I like to joke around that too often organizations “don’t like to let data get in the way of a good opinion.” On the farm and as a business, we aspire to be a process and data driven organization to always ensure quality in our products and services, efficiency in our work, and consistency in our operations.
My background is in mechanical engineering where I spent several years working in manufacturing in the medical device industry in Palo Alto and oil & gas here in Houston. As an engineer, I’ve always liked numbers but manufacturing gave me tools and experience in analyzing systems through methodologies and techniques like six sigma and lean that can use data to have such a practical, tangible effect on our products and customers.
It might seem like an urban farm would be an odd place for an engineer and I admit that I typically feel more comfortable behind a computer than in the dirt. But the farm has been a great place to take what I’ve learned and apply it in a new way that is incredibly relevant and valuable to our farm and organization. There are so many unique challenges that farming constantly introduces and our commitment to growing without the use of pesticides (even organic certified ones) means we have to do things smarter. However, the challenge is one that excites me and one I’m glad to have taken on alongside Tommy and our fantastic farm team.
From the outset, we focused on establishing farming systems that allowed us to collect data, maintain records, and increase our communication and efficiency. Houston is a unique growing climate and one that has taken us time to adjust to and learn to navigate. Experimenting to find the best varieties was the key focus for us starting off, We implemented a lot code system for traceability and created forms for seeding in the greenhouse, planting/transplanting in the fields, and harvesting, allowing us to track crops from seed to sale. Our production beds are all indexed – our five (5) fields have a letter and each bed has a number – allowing us to know exactly what was planted and harvest from where, not only allowing us to assess climate, but also providing records necessary for efficient crop rotation each season.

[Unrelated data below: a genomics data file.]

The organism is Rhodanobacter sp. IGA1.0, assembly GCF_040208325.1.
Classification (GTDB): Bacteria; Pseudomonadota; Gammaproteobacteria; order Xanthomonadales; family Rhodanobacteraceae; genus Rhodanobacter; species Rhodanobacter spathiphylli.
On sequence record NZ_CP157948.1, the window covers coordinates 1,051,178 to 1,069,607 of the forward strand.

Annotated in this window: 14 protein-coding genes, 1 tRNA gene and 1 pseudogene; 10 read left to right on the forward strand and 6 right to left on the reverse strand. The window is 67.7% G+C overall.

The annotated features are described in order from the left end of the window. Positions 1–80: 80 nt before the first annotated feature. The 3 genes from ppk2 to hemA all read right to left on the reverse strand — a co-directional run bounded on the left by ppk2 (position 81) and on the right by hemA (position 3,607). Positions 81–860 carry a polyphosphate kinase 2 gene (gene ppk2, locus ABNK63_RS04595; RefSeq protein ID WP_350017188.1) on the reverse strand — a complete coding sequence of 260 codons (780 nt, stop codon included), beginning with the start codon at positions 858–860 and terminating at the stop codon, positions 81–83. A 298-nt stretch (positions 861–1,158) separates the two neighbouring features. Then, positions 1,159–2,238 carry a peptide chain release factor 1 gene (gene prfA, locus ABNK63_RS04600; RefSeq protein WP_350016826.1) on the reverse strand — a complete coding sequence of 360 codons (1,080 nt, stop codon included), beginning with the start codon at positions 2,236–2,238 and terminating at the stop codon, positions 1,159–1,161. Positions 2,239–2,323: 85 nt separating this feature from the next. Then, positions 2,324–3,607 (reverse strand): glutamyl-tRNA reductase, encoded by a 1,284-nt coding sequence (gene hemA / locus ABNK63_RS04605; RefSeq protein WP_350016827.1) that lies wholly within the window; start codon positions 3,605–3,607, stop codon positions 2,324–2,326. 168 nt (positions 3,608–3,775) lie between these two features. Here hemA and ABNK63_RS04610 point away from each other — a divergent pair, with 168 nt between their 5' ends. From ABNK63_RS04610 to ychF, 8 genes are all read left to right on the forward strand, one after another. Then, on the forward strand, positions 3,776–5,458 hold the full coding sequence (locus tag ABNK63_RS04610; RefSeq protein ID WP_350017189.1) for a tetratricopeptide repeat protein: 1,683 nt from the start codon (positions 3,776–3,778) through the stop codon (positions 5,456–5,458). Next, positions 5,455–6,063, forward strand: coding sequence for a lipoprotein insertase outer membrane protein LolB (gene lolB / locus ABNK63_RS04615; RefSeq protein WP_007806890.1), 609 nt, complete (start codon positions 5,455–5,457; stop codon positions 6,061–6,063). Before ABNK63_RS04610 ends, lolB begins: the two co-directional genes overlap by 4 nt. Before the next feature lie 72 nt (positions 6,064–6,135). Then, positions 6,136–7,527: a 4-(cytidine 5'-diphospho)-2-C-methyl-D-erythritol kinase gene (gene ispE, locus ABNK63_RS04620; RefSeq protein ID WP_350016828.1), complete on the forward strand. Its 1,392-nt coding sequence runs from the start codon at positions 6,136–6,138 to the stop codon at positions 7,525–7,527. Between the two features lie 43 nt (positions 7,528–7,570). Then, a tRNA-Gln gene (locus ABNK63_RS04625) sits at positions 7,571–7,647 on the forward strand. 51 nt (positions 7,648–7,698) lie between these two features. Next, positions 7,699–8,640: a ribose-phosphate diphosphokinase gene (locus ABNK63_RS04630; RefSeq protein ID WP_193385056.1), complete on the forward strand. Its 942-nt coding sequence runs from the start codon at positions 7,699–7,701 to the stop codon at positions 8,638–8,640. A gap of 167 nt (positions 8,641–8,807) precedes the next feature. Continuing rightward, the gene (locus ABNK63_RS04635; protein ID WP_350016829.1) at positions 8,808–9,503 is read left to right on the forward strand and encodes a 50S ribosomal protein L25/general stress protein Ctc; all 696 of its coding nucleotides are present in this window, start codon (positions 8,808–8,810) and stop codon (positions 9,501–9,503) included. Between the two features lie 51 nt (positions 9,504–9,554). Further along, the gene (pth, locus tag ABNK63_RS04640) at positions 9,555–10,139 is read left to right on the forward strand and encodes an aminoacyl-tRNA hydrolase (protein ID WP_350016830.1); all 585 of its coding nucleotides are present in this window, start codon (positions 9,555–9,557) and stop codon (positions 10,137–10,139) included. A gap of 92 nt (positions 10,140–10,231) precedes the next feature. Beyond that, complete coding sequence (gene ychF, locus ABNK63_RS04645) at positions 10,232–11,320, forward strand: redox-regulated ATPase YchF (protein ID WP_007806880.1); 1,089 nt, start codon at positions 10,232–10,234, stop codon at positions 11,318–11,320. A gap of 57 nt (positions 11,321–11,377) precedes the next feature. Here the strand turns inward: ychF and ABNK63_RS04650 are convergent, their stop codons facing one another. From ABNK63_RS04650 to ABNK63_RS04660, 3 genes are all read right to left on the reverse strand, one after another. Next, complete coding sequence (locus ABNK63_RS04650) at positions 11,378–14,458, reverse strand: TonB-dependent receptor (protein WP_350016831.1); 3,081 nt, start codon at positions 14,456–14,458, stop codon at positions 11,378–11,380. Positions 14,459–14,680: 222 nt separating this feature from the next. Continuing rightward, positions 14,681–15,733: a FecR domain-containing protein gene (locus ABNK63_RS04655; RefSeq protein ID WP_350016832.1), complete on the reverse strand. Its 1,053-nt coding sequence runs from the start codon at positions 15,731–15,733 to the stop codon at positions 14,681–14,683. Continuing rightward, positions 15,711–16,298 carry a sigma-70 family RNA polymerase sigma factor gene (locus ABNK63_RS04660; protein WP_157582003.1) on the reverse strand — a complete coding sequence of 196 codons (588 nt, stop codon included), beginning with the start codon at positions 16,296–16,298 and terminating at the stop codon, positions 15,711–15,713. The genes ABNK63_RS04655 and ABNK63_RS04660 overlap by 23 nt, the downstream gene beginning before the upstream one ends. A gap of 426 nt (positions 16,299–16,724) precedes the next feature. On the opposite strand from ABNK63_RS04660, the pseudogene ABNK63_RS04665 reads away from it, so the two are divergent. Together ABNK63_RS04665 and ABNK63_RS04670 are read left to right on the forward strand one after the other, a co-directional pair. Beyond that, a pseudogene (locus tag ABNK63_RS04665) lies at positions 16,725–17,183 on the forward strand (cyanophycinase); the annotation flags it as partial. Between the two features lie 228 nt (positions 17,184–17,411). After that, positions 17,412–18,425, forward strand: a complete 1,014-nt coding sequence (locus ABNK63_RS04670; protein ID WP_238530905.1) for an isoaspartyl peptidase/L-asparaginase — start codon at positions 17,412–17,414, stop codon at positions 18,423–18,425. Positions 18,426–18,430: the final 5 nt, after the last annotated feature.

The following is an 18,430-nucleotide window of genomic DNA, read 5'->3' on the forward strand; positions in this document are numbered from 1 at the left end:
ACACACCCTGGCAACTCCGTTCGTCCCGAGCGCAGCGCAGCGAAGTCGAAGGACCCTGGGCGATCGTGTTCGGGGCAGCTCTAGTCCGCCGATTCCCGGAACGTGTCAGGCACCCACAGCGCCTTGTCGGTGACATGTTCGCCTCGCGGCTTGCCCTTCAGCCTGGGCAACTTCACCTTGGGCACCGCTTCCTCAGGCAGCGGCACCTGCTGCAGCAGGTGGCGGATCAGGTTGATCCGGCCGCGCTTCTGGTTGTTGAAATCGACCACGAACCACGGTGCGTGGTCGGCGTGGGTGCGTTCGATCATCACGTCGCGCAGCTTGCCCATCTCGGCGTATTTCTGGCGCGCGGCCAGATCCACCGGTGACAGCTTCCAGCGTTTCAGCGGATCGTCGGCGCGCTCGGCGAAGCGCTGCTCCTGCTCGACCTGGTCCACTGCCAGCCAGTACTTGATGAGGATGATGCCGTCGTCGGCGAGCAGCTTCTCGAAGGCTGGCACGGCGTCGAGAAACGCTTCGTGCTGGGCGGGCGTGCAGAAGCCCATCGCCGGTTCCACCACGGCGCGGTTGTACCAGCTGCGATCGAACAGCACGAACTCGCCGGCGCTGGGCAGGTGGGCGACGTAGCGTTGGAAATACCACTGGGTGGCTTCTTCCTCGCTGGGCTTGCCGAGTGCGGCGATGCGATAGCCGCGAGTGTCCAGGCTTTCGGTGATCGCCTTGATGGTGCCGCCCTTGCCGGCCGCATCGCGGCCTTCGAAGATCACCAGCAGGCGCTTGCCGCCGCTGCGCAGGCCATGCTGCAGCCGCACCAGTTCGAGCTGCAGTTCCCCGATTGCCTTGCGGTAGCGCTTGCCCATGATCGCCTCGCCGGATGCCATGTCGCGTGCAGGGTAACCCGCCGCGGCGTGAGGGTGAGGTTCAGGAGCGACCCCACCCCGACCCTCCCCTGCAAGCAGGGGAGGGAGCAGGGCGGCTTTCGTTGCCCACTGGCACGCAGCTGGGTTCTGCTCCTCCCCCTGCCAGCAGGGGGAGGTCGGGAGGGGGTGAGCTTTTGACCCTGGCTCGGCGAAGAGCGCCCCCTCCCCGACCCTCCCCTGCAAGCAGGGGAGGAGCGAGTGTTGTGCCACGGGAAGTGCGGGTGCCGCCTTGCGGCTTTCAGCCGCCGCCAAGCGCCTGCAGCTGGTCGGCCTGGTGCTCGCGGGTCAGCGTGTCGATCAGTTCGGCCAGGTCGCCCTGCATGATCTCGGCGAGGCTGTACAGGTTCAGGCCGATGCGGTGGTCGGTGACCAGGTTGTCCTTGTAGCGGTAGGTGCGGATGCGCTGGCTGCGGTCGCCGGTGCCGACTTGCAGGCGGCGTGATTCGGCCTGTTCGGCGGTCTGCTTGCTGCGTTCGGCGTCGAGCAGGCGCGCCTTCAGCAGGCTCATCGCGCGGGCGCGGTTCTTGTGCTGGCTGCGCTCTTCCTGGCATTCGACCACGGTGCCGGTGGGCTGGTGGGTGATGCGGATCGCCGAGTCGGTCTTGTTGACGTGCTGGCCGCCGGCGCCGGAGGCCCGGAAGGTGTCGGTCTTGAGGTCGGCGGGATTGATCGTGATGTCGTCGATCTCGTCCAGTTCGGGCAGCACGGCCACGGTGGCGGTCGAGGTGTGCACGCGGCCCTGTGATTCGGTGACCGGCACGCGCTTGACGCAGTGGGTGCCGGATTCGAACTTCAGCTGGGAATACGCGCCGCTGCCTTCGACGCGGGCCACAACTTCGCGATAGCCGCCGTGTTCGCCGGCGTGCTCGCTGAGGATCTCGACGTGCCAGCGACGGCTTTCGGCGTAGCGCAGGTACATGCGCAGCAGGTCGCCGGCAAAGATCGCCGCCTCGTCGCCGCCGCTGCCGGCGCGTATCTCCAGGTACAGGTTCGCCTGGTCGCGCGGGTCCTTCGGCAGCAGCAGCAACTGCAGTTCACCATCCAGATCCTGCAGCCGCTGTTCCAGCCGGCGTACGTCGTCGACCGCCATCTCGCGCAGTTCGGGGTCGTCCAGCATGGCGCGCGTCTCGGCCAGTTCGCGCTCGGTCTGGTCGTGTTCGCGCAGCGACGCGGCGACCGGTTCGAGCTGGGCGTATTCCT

While some of these records are required for USDA Organic Certification and Good Agricultural Practices/Good Handling Practices (GAP & GHP) Certification, we have focused on maximizing their value to us, not just checking the boxes. I’ve worked in organizations that just check boxes and do not recognize the immense value that is being missed out on by disregarding this information as just something that has to be done to maintain this certification or meet that criteria. It’s an under-utilized resource.
But the data collection doesn’t stop at on the production side; it permeates everything we do at the farm. We send out CSA members Customer Surveys at the end of each season, hand out Field Trip Feedback forms to parents and teachers when their school visits, and collect online survey information from class attendees through TXRX Labs. Weekly as a team, we review sales numbers, harvest quantities, event leads, failed plantings, farm visitors, social media engagement, and more to hold ourselves accountable in real and measurable ways. All of these are important data points and tools for us to assess internally how our operation is running, identify and solve problems, and find new ways to improve every aspect of what we do on the farm.
These aren’t just numbers for us to look at and think are interesting – we’re a business and this information is how we select productive crop varieties, increase yield and efficiency, decrease costs and overhead, improve customer acquisition and retention. These data points and systems are where the margins are found and our business finds growth. Our goal is for these systems to continue to be refined for use at future farms in Houston and beyond that can effectively serve the communities in which they are located.